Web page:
Rebbetzin brings dual message to Toronto
TORONTO — Rebbetzin Esther Jungreis laments modern-day plagues ranging from cellphones to Europe being “taken over by the Muslim world,” but the petite, soft-voiced, charismatic author and advice columnist insists she is an optimist.
In a post-lecture interview at Thornhill’s Chabad Flamingo March 10, the rebbetzin, as she is often called, said that, while she is “a realist,” she wouldn’t do what she does if she weren’t an optimist, too.
Jungreis, who has lectured everywhere from Europe to Russia and South Africa to the Philippines, told The CJN, “I do believe that people can be reached.
“I believe in the Jewish neshamah that survived every tribulation.”
A child survivor of the Holocaust, Jungreis moved to New York with her family at age 12. Her father was the scion of a Hungarian rabbinic dynasty that was decimated during the war. She likens today’s situation to prewar Germany and sees her role as that of an alarm clock, telling people to “wake up.”
Her lecture at Chabad was titled “Life is a Test,” the same title as her 2006 book. She has written five books in total, and is working on a sixth. A longtime columnist for the Jewish Press, an Orthodox weekly, Jungreis is also the founder of Hineni, a New York-based outreach organization.
The rebbetzin is still dealing with the after-effects of her own personal test – a fall last Pesach in San Diego that resulted in four fractures, major surgery and subsequent rehab.
She has resumed her work, and now walks with a cane, which she used to effect at the beginning of her hour-long talk, raising it in the air to bless the audience with health and “Yiddishe naches.”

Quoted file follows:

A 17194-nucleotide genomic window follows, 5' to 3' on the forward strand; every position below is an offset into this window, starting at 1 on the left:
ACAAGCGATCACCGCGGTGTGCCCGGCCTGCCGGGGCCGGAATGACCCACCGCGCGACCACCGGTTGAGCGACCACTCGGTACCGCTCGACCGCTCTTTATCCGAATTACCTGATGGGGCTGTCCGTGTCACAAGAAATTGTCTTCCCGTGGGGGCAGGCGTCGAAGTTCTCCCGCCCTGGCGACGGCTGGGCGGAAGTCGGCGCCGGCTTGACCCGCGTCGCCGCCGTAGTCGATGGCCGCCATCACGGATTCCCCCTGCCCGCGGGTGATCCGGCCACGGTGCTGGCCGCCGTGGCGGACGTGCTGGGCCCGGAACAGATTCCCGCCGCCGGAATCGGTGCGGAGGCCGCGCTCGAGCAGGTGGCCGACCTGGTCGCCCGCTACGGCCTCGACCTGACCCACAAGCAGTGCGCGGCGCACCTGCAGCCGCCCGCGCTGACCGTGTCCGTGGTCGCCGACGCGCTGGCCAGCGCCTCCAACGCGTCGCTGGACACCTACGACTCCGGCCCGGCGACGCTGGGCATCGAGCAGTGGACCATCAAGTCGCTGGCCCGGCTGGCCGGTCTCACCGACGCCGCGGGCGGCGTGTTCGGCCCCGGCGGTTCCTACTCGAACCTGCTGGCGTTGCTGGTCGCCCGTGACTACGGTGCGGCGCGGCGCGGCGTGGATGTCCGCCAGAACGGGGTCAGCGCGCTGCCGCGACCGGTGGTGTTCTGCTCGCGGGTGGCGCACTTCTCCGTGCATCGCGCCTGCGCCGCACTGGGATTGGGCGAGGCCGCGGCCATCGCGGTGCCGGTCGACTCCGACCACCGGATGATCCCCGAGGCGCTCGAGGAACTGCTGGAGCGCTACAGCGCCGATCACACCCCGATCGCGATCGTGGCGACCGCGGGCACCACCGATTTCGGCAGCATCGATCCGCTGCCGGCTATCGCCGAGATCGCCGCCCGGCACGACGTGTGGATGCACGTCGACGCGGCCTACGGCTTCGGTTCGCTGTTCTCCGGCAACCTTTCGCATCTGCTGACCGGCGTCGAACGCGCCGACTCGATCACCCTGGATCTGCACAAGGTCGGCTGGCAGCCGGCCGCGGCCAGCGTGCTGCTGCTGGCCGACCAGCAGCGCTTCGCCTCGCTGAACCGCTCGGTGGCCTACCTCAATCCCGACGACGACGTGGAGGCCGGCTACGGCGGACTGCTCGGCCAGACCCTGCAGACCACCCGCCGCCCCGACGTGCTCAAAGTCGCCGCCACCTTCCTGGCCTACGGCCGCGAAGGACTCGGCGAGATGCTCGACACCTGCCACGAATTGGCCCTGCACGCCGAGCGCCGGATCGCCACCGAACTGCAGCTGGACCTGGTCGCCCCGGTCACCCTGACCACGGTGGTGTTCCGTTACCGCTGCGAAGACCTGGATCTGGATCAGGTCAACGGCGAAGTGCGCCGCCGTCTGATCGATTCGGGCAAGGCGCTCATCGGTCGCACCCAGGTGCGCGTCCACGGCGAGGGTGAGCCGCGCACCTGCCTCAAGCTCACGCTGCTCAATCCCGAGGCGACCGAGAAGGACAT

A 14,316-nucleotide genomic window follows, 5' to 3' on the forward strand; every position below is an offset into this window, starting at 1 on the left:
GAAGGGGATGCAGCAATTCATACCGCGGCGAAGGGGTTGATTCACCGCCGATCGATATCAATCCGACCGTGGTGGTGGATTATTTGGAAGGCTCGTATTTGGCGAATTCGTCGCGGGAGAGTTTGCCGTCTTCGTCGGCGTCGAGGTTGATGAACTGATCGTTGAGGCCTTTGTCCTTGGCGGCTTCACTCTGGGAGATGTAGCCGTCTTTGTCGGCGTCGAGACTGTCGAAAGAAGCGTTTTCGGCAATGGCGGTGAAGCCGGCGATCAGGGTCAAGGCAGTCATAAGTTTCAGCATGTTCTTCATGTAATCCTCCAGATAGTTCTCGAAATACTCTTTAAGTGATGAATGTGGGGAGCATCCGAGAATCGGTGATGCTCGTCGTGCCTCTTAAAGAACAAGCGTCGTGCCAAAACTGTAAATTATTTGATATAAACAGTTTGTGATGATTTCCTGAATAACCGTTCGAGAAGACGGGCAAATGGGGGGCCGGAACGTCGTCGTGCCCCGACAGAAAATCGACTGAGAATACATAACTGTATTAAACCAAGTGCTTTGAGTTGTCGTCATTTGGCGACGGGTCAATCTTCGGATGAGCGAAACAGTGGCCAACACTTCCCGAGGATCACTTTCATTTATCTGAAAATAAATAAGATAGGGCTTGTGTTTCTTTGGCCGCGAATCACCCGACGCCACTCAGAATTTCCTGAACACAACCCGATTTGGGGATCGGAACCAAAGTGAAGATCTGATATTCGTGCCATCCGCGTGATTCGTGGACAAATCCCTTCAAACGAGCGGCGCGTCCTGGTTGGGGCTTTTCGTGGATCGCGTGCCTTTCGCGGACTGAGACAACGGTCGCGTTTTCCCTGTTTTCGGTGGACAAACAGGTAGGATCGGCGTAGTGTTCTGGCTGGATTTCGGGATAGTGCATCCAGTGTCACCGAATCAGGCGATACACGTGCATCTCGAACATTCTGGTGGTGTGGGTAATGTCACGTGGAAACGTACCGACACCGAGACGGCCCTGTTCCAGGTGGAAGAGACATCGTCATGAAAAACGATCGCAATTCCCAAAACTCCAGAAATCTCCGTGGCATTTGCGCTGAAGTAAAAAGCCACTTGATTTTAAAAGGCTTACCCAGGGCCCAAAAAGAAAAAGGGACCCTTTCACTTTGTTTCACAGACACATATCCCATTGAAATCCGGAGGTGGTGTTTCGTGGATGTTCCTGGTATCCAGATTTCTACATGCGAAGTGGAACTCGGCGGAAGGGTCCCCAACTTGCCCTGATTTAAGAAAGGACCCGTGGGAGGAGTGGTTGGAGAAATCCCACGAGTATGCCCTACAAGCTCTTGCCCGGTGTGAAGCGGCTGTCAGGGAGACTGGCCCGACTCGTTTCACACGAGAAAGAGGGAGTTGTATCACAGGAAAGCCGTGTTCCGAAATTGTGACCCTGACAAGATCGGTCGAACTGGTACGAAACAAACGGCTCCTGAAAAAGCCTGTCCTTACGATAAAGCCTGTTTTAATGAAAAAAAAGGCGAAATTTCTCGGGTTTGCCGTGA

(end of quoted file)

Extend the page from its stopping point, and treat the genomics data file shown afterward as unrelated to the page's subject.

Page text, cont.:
Following her lecture, she spent more than an hour signing books, offering blessings, and talking to many of the 500 audience members.
The rebbetzin told the crowd of the “message from HaShem” that she inferred from non-Jewish hospital staff in San Diego, who encouraged her to “take one more step,” and called her a “ballerina.”
Jungreis looked for meaning in the word, remembering that ballerinas “spin, and fall down, but they stand up, and they go on tippy toes.”
As well, she thought of the Hebrew sound-alike ba’al rina, meaning “master of joy. “You have to be joyous. God is giving you another day.”
Coy about her age, admitting only to being “not 40 years old any more,” Jungreis briefly raised the question of retirement, vowing “Never, children.
“Am I tired?” she asked. “Sometimes, of course.
“Why do I go? Because I love my people,” she said. As well, the generation of Holocaust survivors is “quickly disappearing, and those who are here are mostly ill or infirm.”
Jungreis has a dual message – her wake-up call about the threat to Israel, and her exhortation to “be a Jew.”
“As much as we were sleeping [in prewar Europe], we are sleeping now,” she said. “Do you know of any nation that will come to the defence of Israel? Will any nation go to war on behalf of Israel?... Don’t kid yourself. Don’t be sleeping.”
“We are so busy with our iPhones and our iPods, we don’t have time, we don’t know how to listen.”
As well, she noted, the average Jew never prays. “Officially, we pray three times a day, but religious Jews are a small minority… If you pray, God will listen,” she said, referring to “miracles” in Israel’s history such as the Six-Day War victory in 1967 and creating a “garden” from desert soil. She also commented that Muslims pray five times a day.
Jews have forgotten their heritage, she said. As well, she added, “We have become mean and selfish.”
Her father taught as a child that, “If you learn to smile when you have pain in your heart, you will give strength to others.” In turn, the smile will be returned and enter your heart, she said.
“I know that God will not abandon me,” she told The CJN. “I remember there is a light at the end of the tunnel, and I remember that in the desert there is always sunshine. But for growth, you need rain and thunderstorms… Life is a journey, and a journey is not always simple.”
As well, she urged her audience to keep Shabbat, if not completely, then in part. She likened the weekly Sabbath to “a piece of gold.”
Individual efforts matter, and every day counts, she said.
In addition to her appearance at Chabad Flamingo, Rebbetzin Jungreis spoke at Associated Hebrew Schools and returned to the shul the next day to talk to a group of bat mitzvah girls. She will be back in Toronto in the spring to speak at JUMP (Jewish Urban Meeting Place).